Leukoplakia - verrucous keratosis
Leukoplakia of the left vocal cord. 40 years ago he quit smoking after 10 years of cigarettes. He came in with a lesion on his left vocal cord.
After one month, the lesion was still there, perhaps a bit larger. It is viewed here with false color imaging to highlight the blood vessels.
At surgery, a close-up of the lesion with a 30° endoscope looks like this.
The pathology report described this as verrucus keratosis. One month after surgery there is some scar tissue present.
Two months after surgery there is still some white tissue present which could be either scar or residual lesion. It projects a little bit from the edge of his vocal cord and interferes with vibrations during stroboscopy.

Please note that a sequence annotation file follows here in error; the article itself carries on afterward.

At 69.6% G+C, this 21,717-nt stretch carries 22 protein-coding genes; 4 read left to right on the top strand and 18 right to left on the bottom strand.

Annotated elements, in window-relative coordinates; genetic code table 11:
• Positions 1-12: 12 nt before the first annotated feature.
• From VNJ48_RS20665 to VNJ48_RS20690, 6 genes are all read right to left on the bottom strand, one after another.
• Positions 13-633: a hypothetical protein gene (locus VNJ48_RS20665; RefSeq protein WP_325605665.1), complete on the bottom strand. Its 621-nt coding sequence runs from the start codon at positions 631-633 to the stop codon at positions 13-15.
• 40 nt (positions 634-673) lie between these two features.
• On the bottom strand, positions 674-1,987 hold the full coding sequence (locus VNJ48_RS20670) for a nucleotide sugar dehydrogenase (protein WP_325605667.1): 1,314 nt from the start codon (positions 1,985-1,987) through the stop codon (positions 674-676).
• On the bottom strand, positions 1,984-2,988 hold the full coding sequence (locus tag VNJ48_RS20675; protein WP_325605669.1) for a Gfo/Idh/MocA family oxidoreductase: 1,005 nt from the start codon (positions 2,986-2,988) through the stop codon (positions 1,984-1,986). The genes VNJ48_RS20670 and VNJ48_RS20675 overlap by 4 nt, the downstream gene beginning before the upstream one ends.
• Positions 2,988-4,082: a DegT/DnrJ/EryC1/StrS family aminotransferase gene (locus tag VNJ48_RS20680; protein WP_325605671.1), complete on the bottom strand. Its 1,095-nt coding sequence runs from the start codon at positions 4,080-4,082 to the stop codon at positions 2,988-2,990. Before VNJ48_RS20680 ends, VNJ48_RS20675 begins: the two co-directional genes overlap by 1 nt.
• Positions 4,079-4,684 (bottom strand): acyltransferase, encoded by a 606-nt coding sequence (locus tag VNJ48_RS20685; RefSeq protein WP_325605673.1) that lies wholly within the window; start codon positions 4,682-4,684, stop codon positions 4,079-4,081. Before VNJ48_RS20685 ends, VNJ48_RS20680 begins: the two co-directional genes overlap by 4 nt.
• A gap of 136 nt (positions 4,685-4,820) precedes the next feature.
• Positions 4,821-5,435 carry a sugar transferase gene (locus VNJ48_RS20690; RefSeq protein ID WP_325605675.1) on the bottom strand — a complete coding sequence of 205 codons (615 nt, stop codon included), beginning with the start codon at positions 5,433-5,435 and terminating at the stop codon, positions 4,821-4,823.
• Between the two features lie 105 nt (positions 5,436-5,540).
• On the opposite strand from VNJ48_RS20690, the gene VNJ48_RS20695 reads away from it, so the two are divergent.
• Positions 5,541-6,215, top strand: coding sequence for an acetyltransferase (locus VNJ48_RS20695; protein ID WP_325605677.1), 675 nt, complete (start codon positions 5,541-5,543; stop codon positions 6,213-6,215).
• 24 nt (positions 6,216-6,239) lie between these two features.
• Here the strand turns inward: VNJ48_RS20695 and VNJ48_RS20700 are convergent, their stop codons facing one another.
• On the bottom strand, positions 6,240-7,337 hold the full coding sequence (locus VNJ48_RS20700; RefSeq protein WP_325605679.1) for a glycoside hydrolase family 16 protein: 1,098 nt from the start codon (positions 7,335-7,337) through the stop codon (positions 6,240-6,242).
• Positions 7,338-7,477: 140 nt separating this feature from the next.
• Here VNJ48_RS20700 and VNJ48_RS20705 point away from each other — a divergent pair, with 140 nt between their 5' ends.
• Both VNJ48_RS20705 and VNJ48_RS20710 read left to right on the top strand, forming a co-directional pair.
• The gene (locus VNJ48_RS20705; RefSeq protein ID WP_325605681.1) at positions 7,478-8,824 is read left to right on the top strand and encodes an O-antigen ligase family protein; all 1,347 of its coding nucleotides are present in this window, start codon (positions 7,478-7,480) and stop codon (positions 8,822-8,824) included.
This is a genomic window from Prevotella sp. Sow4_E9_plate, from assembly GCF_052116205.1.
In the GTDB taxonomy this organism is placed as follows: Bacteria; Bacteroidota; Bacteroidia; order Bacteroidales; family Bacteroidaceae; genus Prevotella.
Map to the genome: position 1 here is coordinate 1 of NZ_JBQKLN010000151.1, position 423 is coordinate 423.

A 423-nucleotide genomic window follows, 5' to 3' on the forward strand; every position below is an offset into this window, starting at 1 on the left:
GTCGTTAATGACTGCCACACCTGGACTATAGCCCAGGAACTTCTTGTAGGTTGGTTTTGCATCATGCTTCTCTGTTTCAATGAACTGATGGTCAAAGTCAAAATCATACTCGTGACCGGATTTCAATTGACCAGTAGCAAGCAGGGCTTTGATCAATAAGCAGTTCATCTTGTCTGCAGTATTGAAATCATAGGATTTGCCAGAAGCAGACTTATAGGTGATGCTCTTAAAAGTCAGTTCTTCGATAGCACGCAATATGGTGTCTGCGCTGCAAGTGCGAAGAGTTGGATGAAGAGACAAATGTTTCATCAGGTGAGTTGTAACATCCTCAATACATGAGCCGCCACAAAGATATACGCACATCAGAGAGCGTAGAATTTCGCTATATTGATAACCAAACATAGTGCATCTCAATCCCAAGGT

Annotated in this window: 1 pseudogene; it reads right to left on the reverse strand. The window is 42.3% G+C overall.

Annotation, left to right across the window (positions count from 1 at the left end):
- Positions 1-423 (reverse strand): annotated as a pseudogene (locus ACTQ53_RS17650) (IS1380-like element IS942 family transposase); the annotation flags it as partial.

At his six month follow-up, it appears to be scar tissue.
1 1/2 years later his voice was hoarse again. The white growth on his left vocal cord appeared quite similar to previous photos.
He had this removed again. At surgery, it appeared to be a white flaky, exophytic mass.
I incised deeper with this surgery. The pathology report again suggested that this was verrucous keratosis, a benign growth.
Two weeks after surgery, there is some scar tissue present.
Six months later, there is still no visible regrowth of the lesion.
This is an example of vocal cord leukoplakia. That is, a white patch on the vocal cords. This one grew over time. The pathology is benign or not a cancer.